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long shot

[ lawng-shot, long ]
/ ˈlɔŋ ˌʃɒt, ˈlɒŋ /
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noun
a horse, team, etc., that has little chance of winning and carries long odds.
an attempt or undertaking that offers much but in which there is little chance for success: Getting tickets at this late date is a long shot, but I'll give it a whirl.
Movies, Television. a camera shot taken at a relatively great distance from the subject and permitting a broad view of a scene.Compare close-up (def. 2), medium shot.
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Idioms about long shot

    by a long shot, by any means; by a measurable degree (usually used in the negative): They haven't finished by a long shot.

Origin of long shot

First recorded in 1785–95
Dictionary.com Unabridged Based on the Random House Unabridged Dictionary, © Random House, Inc. 2021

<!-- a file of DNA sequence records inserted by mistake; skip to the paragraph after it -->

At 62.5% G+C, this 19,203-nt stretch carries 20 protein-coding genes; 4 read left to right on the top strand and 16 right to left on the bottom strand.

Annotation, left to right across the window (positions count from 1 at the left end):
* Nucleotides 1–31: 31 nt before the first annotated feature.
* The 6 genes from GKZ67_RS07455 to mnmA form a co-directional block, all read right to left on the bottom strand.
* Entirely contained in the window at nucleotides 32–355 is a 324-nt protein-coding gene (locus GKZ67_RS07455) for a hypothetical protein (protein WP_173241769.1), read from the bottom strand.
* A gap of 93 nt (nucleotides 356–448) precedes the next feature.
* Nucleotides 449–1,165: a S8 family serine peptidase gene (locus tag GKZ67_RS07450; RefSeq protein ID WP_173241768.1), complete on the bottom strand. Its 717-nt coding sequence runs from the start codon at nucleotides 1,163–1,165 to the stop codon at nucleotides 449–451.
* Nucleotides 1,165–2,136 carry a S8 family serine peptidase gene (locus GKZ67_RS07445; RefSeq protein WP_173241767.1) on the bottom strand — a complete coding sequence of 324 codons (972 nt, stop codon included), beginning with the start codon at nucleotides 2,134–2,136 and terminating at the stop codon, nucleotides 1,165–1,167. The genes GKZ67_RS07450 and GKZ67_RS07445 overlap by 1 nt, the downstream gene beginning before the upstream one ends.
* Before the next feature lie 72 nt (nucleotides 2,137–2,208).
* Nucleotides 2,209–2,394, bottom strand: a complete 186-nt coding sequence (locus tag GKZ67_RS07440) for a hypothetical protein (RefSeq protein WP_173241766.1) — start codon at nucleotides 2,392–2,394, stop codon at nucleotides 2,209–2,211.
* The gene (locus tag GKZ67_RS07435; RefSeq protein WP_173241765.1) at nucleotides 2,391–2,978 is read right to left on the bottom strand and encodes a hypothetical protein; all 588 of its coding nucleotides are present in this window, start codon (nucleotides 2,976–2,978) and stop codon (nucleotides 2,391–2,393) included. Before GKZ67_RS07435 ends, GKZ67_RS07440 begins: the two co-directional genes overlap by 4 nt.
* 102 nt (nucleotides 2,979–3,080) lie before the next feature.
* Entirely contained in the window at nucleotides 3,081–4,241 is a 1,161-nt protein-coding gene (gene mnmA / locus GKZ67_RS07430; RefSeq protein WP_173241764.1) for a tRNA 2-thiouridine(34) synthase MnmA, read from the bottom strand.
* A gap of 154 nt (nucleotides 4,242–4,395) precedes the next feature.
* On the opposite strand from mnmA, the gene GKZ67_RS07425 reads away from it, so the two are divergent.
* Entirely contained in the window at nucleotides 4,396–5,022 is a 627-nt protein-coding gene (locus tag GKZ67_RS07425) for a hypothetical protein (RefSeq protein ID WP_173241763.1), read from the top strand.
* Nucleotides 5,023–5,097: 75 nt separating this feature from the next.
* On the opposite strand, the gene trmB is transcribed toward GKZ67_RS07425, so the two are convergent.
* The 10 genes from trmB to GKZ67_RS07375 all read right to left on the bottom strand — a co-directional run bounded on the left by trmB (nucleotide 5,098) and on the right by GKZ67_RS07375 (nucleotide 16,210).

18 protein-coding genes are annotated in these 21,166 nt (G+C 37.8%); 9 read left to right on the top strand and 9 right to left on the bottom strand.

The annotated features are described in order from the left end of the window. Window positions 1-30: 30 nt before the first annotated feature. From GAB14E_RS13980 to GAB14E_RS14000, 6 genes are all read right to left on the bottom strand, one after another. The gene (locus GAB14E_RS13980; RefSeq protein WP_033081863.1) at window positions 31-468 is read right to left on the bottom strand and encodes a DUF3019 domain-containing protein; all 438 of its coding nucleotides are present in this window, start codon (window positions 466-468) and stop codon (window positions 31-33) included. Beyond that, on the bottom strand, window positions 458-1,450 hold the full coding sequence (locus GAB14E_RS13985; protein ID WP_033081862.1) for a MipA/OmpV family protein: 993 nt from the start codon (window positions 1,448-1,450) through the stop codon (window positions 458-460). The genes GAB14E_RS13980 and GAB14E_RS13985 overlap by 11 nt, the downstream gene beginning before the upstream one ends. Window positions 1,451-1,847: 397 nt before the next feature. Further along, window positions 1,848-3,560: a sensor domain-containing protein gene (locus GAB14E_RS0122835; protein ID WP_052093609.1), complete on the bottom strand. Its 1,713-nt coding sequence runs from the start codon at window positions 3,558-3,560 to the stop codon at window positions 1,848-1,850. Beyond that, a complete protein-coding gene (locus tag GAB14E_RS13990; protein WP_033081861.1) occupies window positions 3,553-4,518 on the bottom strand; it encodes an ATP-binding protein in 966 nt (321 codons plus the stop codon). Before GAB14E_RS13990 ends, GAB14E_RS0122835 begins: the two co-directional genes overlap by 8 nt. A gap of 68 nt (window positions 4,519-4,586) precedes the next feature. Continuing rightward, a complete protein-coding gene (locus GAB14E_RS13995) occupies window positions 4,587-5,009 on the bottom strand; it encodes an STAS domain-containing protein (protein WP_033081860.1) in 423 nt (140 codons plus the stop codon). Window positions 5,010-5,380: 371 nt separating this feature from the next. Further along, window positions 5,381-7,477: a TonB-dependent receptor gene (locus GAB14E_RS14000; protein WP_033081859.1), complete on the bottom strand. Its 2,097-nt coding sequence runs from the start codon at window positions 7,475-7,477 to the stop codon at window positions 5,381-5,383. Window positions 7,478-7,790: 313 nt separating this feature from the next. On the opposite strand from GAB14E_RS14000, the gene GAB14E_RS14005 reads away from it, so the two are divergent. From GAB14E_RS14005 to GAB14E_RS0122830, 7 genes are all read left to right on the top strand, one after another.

How to use long shot in a sentence

British Dictionary definitions for long shot

long shot

noun
a competitor, as in a race, considered to be unlikely to win
a bet against heavy odds
an undertaking, guess, or possibility with little chance of success
films television a shot where the camera is or appears to be distant from the object to be photographed
by a long shot by any meanshe still hasn't finished by a long shot
Collins English Dictionary - Complete & Unabridged 2012 Digital Edition © William Collins Sons & Co. Ltd. 1979, 1986 © HarperCollins Publishers 1998, 2000, 2003, 2005, 2006, 2007, 2009, 2012
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